Monday, May 16, 2016
All This and a Chop Shop Too?
Unless you own something big, have wealth or massive earning power, ever get this nasty little feeling that you could lose it all or wind up with a whole lot less? Ever pass a homeless person and wonder? PhD? Drug addict? Both? Mentally ill? But for the grace of God??? Notice the little populist movement in this country? Think it’s coming from a good or happy place? Most of us have this little nagging feeling that we just might not have enough to live out our lives in even adequate comfort. Savings? Most of us don’t have any. Retirement plan? Lots have Social Security and nothing else. Call it fear of the future and doubt in the present. Too many of us feel it way down into our bones. Some fear the cultural takeover of traditional rural American values. Others fear the rage of traditional rural American values. But we all see change… in a bad way for most.
And there are the little signs… not so little if you live in the middle of such torn communities… that constantly remind us of our individual vulnerabilities. We fear ISIS and cyberattacks most say the pollsters, but we’ve been living with downward mobility for so long that it just nags at us every day; we’ve gotten used to it. Experts are suggesting that it’s time for another recession, more modest that the recent Great Recession, but one that will greet the next president no matter which party gains the White House. If you haven’t noticed, real estate prices in most markets have stopped rising; they’re even beginning to fall in some major markets. The Great Recession represented a rather significant “reset” in both economic realities and expectations, changing America forever. What will the next recession do? Who gets kicked off the bus next?
There is a lingering pain from those filtered out of our society from the Great Recession, people with little or no hope, perhaps participating in what I will call the Great Escape from Reality: the incredible escalation in hard drug addiction. According to WebMD.com, “More young adults aged 18 to 25 are using illicit drugs, up from 19.6% in 2008 to 21.5% in 2010.” But it is the nature of the rising tide of addition. Cocaine use is down. Heroin use is skyrocketing, often laced with the synthetic opiate fentanyl (which makes the heroin much more powerful… and increasingly lethal).
“Heroin use has been rising since 2007, growing from 373,000 yearly users to 669,000 in 2012, according to the Substance Abuse and Mental Health Services Administration (SAMHSA). Heroin overdose deaths have also spiked, increasing 45% from 2006 to 2010, according to the most recently available data from the Drug Enforcement Administration. And the geography of the drug’s users has also expanded. Once considered a largely urban problem, law enforcement and public health officials are seeing an uptick in suburban and rural users.” Time.com, February 4, 2014.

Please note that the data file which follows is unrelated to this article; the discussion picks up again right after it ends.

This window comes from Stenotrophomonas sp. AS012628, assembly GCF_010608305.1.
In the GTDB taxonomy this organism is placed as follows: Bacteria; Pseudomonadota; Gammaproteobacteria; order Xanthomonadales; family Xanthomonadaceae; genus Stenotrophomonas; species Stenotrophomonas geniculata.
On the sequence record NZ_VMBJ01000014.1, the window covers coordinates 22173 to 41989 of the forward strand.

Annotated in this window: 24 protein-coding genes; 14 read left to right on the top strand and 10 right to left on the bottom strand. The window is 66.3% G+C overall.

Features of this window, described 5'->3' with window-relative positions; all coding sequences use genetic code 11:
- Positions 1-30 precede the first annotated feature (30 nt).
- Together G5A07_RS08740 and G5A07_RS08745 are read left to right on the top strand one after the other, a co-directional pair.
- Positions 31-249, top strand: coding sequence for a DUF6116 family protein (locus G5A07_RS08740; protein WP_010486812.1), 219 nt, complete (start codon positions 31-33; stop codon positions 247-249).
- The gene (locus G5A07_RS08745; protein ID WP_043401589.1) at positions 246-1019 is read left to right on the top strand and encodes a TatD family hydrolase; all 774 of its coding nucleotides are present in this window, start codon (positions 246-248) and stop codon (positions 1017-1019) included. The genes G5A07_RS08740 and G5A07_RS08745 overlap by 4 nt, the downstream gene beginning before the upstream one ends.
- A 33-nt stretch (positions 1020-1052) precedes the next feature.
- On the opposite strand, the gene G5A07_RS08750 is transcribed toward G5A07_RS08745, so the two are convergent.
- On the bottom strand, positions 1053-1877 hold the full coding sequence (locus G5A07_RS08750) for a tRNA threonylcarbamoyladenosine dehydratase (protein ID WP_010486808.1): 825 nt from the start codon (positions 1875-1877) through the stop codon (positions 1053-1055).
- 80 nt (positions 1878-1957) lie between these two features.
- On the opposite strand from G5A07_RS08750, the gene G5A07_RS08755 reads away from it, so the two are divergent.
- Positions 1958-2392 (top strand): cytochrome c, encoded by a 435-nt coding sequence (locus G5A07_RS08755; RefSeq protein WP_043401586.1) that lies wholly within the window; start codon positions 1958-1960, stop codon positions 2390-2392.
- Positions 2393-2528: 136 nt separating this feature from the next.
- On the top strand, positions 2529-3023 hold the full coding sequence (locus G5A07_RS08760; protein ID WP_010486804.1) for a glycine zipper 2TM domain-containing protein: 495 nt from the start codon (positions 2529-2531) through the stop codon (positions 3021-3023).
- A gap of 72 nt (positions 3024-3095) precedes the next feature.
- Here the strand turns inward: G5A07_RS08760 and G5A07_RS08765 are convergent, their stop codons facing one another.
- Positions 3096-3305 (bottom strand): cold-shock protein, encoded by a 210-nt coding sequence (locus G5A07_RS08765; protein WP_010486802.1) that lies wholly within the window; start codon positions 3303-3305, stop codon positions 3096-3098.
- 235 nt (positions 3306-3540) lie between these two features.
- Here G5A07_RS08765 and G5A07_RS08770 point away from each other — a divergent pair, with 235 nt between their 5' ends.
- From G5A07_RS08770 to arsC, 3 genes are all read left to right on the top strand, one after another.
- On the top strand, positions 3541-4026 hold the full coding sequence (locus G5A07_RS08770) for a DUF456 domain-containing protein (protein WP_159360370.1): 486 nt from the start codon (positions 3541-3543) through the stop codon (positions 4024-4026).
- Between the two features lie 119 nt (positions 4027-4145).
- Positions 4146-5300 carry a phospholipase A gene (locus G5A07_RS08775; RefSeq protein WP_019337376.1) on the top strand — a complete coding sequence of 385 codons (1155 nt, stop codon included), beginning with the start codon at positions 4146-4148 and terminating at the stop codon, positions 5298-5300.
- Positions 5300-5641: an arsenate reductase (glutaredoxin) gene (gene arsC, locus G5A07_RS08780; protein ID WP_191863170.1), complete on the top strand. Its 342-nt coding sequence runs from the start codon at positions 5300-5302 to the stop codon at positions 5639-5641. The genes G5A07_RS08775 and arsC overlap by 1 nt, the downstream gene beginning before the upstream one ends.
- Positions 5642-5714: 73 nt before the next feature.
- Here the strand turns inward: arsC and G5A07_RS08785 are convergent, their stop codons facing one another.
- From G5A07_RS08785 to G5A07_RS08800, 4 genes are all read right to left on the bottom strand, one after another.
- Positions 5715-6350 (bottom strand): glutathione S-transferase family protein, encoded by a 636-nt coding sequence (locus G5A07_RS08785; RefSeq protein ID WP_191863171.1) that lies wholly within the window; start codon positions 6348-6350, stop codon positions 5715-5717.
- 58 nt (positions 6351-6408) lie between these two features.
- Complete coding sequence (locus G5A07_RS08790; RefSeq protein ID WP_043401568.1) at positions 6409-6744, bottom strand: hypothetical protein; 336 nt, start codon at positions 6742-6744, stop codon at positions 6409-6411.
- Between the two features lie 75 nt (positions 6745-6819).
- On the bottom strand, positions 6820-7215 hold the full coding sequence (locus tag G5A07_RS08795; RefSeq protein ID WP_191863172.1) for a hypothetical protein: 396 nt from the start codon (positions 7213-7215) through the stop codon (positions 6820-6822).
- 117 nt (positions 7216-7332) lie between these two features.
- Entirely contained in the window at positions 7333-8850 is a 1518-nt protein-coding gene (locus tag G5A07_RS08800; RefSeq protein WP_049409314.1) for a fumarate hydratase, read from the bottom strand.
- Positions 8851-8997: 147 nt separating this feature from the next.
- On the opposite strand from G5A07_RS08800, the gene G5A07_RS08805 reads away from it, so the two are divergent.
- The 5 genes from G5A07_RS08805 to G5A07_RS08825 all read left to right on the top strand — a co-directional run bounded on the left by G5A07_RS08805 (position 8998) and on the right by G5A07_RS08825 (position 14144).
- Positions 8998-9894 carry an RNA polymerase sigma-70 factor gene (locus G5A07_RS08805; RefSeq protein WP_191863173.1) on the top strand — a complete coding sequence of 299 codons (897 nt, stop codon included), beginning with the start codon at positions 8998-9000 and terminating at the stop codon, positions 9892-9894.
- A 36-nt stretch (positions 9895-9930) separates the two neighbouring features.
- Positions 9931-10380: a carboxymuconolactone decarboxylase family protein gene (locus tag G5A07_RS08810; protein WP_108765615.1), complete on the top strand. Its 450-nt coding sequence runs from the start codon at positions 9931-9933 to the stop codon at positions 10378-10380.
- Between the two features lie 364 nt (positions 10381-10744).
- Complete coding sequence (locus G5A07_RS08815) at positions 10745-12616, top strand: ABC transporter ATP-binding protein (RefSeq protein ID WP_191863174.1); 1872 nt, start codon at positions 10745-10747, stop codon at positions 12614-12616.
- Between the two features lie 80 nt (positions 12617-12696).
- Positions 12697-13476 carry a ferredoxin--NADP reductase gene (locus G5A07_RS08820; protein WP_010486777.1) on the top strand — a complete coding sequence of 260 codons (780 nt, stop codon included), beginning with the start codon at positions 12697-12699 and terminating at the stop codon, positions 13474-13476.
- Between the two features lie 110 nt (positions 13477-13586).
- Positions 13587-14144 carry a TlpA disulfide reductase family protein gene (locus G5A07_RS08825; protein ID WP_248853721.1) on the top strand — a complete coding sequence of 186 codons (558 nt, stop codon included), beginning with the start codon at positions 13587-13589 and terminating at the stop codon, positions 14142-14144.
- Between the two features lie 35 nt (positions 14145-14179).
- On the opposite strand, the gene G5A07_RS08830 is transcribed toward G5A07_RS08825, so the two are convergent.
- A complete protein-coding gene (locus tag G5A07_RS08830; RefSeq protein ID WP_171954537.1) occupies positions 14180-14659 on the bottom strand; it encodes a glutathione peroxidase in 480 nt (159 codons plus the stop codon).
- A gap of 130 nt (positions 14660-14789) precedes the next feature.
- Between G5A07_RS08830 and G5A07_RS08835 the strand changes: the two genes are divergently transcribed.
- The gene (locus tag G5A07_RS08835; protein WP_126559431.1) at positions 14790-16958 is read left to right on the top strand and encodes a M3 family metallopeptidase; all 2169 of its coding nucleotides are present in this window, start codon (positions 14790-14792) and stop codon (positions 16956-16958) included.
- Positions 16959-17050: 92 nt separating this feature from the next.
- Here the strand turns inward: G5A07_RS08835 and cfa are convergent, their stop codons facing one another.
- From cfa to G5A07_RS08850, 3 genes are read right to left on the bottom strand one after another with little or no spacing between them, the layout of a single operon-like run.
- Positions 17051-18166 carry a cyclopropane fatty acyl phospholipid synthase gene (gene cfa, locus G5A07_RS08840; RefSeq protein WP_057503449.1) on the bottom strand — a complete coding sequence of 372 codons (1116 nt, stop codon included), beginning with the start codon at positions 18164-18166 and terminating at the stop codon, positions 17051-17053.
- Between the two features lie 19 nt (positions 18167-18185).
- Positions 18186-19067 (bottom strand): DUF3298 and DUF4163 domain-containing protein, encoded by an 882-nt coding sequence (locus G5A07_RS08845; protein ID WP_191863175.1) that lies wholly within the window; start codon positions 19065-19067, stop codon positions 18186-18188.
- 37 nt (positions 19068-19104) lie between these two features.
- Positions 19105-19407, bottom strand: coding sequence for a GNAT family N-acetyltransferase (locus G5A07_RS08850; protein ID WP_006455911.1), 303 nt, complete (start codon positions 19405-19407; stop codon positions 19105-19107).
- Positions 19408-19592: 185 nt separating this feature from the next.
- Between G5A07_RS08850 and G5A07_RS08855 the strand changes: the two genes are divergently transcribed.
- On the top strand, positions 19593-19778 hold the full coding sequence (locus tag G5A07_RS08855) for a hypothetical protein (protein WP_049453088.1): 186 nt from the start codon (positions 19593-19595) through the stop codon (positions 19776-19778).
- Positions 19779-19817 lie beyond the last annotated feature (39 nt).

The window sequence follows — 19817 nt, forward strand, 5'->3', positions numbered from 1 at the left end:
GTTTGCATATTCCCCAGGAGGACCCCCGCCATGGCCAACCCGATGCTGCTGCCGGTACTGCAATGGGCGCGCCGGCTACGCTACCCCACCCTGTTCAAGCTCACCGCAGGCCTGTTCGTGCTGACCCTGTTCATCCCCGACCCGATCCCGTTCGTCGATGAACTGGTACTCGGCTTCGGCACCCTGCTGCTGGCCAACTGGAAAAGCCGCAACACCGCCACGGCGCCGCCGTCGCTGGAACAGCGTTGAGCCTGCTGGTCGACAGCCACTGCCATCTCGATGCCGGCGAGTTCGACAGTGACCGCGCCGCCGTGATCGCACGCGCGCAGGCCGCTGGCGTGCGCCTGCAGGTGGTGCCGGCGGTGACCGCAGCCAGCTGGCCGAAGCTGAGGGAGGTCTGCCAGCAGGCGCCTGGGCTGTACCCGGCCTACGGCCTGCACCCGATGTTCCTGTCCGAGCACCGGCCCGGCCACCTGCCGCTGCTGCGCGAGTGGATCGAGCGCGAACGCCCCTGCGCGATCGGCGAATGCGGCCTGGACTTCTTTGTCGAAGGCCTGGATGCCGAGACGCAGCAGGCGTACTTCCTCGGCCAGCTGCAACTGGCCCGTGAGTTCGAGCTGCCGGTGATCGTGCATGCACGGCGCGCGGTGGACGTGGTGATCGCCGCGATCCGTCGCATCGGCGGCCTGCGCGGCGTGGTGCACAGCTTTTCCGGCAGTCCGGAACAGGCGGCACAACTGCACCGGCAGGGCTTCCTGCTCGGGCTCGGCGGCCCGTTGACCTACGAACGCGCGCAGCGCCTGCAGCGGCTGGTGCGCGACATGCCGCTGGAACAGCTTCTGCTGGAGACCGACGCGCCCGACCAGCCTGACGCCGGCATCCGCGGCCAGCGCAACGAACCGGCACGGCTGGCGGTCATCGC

Whether it is escaping reality or finding economic salvation through illegal activity, there is another America growing throughout the country. And Las Vegas just might be the picture postcard of this lingering and escalating failure. “Squatters have descended on every corner of the Las Vegas Valley, taking over empty houses in struggling working-class neighborhoods, in upscale planned communities like Summerlin, and everywhere in between. And they often bring a trail of crime with them.
“While some unauthorized tenants are families seeking shelter, police officers here say they are more frequently finding chop shops, drug dealers and counterfeiters operating out of foreclosed homes. One man who the police say was squatting has been charged with murdering a neighbor during a burglary.
“Even as construction cranes have returned to the Las Vegas Strip and unemployment here has fallen to single digits, the situation is getting worse: the Las Vegas Metropolitan Police Department has received more calls about squatters each year since it began tracking the problem; there were more than 4,000 complaints last year, up 43 percent from 2014 and more than twice as many as in 2012.
“Residents say the explosion of squatters has shattered their sense of security, leaving them wary of any new neighbors at a time when the city is still trying to climb back from the depths of the recession.” New York Times, May 14th. Some of these squatters are truly sophisticated, sporting well-drafted but bogus leases, making their removal that much more difficult. The Nevada legislature even passed a new law making squatter removal easier.
But this blog is not about Las Vegas; it is a national problem, particularly acute in communities in and around Detroit as well as several cities in Florida. Is this a plague that must be eradicated? Or the tip of the iceberg reflecting growing economic disenfranchisement, downward mobility? Sure, these folks are the extreme examples, but there is this feeling rippling throughout the land, insecurity like we haven’t seen for a very long time. More and more people are sliding into this marginal lifestyle, some mentally ill but way too many others who have just given up, terrified of life, unable to find a place to fit in. And a whole lot of us are just getting used to living a lot closer to that line of economic chaos than we have seen in decades.
I’m Peter Dekom, and if we do address the problem of this marginal segment of society from their perspective, aren’t we just fixing ourselves as well?